The Real Estate Capital Institute®

Mortgage Markets in Turmoil - Have We Hit Bottom?


Chicago, IL -- (ReleaseWire) -- 11/21/2008 -- The expanding financial crisis hitting global markets as a result of domestic housing continues to torpedo the income-property mortgage market. Lenders and borrowers alike are frantically seeking answers to questions about where markets are heading including pricing, values and acceptable leverage levels.

People have more questions than answers including the following:

• How long will the housing crisis last?
• How much leverage is acceptable?
• Will securitized mortgage markets return?

Regardless of these questions and many other concerns facing the industry, bricks-and-mortar are physically and economically here to stay. Food and shelter are basic necessities with the real estate industry providing shelter for businesses, manufacturing and housing for the general population. Fundamentally real estate is a sound investment and will rebound in tandem with many other sectors of the economy.

The cause for panic is not necessary as repricing to more historically “reasonable” levels sets the stage for tremendous investment opportunities for investors knowing how to use limited leverage and assuming acceptable risks with the following trends emerging relating to yields and pricing:

• Capitalization rates rising by 100 to 150 basis points over from a year ago, translating to a pricing corrections of 10% to nearly 25% or more, depending upon specific submarkets and property types.
• Leverage levels will remain at 65% for permanent debt until lenders see more stability in the equity markets.
• Return-on-cost metrics demonstrate that investors need to see premiums of 150 basis points or more for new developments over and above existing capitalization rates because of attractive alternative investments. Return-on-cost will creep into double digits figures on a more regular basis, as a result.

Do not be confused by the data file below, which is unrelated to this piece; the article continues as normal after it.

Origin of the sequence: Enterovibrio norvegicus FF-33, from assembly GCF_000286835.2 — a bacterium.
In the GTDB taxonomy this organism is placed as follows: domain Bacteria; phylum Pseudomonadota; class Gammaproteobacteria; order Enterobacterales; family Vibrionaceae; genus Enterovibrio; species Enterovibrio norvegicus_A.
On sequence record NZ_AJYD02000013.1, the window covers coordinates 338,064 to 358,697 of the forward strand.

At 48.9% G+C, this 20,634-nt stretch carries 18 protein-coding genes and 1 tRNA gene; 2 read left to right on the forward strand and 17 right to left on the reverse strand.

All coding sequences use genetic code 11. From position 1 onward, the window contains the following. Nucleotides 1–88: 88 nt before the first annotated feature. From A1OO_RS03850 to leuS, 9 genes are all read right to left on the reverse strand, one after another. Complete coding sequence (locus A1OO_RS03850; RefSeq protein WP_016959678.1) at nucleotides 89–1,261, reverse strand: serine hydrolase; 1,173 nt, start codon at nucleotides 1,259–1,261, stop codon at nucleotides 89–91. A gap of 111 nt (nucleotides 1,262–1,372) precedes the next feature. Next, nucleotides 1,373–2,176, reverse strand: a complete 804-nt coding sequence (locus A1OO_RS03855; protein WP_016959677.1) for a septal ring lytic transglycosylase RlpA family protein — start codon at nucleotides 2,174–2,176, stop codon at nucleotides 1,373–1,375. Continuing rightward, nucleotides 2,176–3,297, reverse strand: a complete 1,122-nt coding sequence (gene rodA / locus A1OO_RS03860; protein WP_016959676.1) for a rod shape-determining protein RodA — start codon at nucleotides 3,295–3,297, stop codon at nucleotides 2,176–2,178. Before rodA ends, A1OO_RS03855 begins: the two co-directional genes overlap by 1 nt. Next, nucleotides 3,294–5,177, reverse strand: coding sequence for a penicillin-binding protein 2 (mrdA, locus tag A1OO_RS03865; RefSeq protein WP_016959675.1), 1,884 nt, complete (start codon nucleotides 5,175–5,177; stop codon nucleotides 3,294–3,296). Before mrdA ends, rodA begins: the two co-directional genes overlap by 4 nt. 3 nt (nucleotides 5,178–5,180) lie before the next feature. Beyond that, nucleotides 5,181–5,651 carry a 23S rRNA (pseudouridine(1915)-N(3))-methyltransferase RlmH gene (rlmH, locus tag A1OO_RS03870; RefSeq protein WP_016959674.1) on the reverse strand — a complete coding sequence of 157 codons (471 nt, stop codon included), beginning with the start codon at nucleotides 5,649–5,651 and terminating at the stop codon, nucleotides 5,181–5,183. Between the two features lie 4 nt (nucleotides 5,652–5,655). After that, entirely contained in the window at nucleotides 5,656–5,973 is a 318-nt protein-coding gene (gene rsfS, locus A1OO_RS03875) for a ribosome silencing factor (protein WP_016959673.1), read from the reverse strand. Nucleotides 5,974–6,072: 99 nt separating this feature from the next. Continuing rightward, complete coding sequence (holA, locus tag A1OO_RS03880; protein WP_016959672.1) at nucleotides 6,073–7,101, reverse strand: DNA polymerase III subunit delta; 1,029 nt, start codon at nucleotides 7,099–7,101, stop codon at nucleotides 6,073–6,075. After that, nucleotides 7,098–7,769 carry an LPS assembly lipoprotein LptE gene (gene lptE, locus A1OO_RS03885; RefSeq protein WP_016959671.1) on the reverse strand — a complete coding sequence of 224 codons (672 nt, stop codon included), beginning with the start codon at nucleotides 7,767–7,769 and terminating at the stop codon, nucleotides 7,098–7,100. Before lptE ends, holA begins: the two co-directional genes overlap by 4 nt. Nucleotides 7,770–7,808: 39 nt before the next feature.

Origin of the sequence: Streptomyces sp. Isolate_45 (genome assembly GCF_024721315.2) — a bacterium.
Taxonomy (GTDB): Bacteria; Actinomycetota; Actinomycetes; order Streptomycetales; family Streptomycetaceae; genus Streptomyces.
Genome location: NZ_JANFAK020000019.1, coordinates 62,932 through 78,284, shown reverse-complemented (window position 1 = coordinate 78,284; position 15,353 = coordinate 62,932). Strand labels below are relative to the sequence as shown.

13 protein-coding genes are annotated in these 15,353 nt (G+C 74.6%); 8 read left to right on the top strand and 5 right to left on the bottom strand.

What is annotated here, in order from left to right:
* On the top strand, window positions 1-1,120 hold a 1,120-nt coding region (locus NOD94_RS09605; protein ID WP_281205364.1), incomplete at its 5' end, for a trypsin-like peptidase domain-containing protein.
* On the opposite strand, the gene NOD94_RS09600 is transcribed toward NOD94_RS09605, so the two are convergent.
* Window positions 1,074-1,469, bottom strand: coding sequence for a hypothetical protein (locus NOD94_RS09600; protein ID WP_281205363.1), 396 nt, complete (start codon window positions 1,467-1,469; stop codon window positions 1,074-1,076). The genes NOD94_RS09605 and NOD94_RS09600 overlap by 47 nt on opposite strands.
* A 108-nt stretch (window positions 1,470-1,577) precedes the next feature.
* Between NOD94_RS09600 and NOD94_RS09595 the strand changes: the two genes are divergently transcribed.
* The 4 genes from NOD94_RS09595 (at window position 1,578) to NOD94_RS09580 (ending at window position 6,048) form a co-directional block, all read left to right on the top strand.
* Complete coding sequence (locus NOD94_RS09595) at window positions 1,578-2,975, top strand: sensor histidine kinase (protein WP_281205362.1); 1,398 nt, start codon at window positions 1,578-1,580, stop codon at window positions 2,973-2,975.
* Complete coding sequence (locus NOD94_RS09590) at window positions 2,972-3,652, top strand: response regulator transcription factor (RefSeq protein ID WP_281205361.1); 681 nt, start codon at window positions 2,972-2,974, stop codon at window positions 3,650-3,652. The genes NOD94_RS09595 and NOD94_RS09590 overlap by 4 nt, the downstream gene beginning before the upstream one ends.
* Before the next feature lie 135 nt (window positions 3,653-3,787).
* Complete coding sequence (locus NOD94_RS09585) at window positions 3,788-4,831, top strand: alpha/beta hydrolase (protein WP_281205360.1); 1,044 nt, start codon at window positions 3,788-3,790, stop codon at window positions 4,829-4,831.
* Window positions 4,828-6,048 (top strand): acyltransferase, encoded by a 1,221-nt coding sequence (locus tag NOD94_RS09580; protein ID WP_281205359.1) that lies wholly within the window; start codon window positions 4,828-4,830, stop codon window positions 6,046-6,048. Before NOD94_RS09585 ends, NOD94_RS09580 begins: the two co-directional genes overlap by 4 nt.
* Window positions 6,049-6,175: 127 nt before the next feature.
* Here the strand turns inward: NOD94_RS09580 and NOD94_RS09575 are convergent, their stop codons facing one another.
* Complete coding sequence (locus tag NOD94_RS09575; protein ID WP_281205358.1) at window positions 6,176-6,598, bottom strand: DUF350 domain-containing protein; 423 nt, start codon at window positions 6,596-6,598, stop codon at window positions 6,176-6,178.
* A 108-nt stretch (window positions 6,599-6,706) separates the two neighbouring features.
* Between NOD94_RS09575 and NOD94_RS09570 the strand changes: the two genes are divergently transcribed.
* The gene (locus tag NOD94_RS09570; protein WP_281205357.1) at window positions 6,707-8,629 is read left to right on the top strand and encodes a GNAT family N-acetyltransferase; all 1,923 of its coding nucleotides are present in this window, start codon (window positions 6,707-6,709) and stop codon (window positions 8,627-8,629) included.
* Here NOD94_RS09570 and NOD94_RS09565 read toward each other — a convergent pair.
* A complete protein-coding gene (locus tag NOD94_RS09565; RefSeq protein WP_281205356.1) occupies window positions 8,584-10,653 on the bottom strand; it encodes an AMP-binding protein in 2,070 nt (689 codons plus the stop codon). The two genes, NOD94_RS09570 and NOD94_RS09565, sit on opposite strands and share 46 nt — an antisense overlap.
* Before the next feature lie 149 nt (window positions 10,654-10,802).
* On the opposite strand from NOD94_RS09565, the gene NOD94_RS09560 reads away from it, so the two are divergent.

• Overall "baseline yields" using relative value mortgage bonds are hovering above 7%, indicating a new floor for profitable lending.
• Equity yields for opportunistic properties will need to reflect 20% or more for short-term investments as substantially more attractive investment opportunities abound in the stock market.
• New-construction opportunities limited to all but the most carefully chosen and risk-free projects such as GSA built office buildings, for instance.
• Project downsizing and repositioning continues as condominium projects are reconverted to rentals. Vacant office buildings as well as retail facilities are in some cases changing to alternative uses such as industrial and multifamily projects.
• "Hesitation investing" prevails as buyers use time as an effective negotiating weapon for catching better terms and conditions.

In conclusion, whether or not the markets have been repriced to reflect current realities, opportunities should continue emerging as many investors look to liquefy their portfolios to maintain defensive ownership strategies in light of a cash-strapped economy.